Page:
<span class='p-name'>Leadership Roles, Skills, and You</span>

Leadership Roles, Skills, and You

I have been spending some time researching leadership to better understand the qualities and interactions that go into creating a worthwhile leader.

The reason for this is that I am an ideas person and can come up with worthwhile projects and initiatives to advance the field and systems. I can work with people to get those initiatives kickstarted and get things rolling. Where I struggle is when the newness wears off, and people’s jobs get in the way.

How do we keep things advancing?

That’s where leadership comes in.

What is Leadership?

Leadership is timely, appropriate actions that help groups set and attain realistic goals.

There are many ways to define leadership and unpack the skills, habits, and practices. I value the 4, 7, 1 model put forth by the National Outdoor Leadership School (NOLS).

Four Roles

NOLS identifies four key leadership roles necessary to confront challenges.

Designated Leadership – The designated leader is the head architect and guardian of the group. They can delegate and should collaborate when possible, but can’t abdicate responsibility and accountability. Complex, potentially risky, or tough activities and decisions are best handled with a designated leader guiding or monitoring the process.

Peer Leadership – Each person sees what needs to be done and does it without a hierarchy. All members assure quality completion of group tasks, functions, and goals. Peer leadership works best when members clarify who is responsible for what.

Active Followership – Group members show good leadership by following the leadership of others. They seek clarity, give input, respect the plan, help out, and work for the betterment of the group and its goals.

Self-Leadership – A group member is a leader by virtue of who they are and how they influence others, not by the position they hold. This is leadership through character and judgment.

Seven Leadership Skills

Complimenting the four leadership roles, NOLS identifies seven skills that need to be applied situationally, iteratively, and in combination with each other.

Vision and Action

Initiate. Assess what needs to be done and do it.

Motivate. Add your energy and attitude to projects to help encourage others.

Inspire. Create an environment that fosters achievement of goals.

Clarify group goals, roles, and values. Use this knowledge to guide your actions. Stay flexible and open to change.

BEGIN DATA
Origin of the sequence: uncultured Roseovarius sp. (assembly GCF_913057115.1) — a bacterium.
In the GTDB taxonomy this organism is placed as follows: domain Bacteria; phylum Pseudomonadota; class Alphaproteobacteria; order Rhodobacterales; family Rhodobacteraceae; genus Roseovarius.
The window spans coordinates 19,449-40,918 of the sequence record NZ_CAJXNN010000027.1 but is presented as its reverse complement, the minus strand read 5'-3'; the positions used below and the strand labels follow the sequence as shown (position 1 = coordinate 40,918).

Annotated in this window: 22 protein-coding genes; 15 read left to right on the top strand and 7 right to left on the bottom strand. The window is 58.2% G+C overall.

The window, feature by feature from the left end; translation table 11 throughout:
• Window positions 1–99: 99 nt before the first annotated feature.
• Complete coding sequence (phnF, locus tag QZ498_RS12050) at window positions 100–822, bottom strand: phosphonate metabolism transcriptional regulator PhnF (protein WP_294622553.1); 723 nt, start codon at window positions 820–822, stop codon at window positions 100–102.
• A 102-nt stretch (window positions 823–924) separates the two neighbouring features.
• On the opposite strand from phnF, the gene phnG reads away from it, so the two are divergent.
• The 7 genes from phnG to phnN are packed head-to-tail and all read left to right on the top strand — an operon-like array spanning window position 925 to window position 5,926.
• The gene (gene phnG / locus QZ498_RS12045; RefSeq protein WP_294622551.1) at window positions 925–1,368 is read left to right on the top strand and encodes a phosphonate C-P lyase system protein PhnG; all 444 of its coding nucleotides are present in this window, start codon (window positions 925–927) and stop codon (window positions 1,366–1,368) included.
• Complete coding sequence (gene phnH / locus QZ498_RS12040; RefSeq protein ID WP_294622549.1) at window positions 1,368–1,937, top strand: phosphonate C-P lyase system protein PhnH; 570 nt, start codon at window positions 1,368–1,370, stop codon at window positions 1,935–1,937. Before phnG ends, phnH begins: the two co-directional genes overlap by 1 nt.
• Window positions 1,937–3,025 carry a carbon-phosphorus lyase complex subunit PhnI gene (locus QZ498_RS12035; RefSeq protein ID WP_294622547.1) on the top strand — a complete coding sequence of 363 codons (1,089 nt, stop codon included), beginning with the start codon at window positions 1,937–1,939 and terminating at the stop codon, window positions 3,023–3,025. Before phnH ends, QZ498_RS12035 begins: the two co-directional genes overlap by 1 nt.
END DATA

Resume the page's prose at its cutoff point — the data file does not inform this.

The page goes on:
Expedition Behavior

Serve the mission and goals of the group.

Be inclusive. Welcome and value diversity in the group.

Be as concerned for others as you are for yourself. Be kind and open-hearted.

Do your share and stay organized. Say yes and deliver. Say no if you cannot.


Keep people informed as the situation changes.

Speak up when appropriate. Be silent when appropriate. Listen actively.

Differentiate between facts and opinions. Paraphrase and ask questions to clarify.

Have the courage to state what you think, feel and want. Speak for yourself. Use “I language.”


Work to improve your knowledge, organization, facilitation, technical skills, and physical abilities.

Set goals and follow through.

Take care of your mental and physical health to remain a functioning member of the group.

Tolerance for Adversity & Uncertainty

Things will go sideways. Find the opportunity in challenges.

Seek out things you find difficult and strive to find comfort in the discomfort.

Live in rhythm with what you cannot control. Control what you can. Know the difference between the two.

Judgment & Decision Making

Work to develop good judgment. Consider all available experiences, resources, and information to achieve goals.

Use situationally appropriate decision-making styles. Identify a leadership style and let your team know what it is.

Question norms. Challenge assumptions.


Understand your abilities, limitations, and learning needs. Seek feedback from others.

Learn and improve from experience. Take steps to improve. Admit and correct mistakes. Be proud of success and build on these.

Be clear about your values and goals.

Strive for balance. Work hard. Play. Reflect. Rest.

Your Signature Style

The last piece of the puzzle involves you.

You have a specific skillset and desire to be a certain type of individual within the group.

The key is to consider the signature style you hope to build, and leverage the roles and skills identified above.

You want to strive for that area where everything intersects naturally.

Iteratively and strategically weave together these three contexts as you create your leadership style.

This post is Day 79 of my #100DaysToOffload challenge. Want to get involved? Find out more at 100daystooffload.com.

Photo by Kyle Glenn on Unsplash

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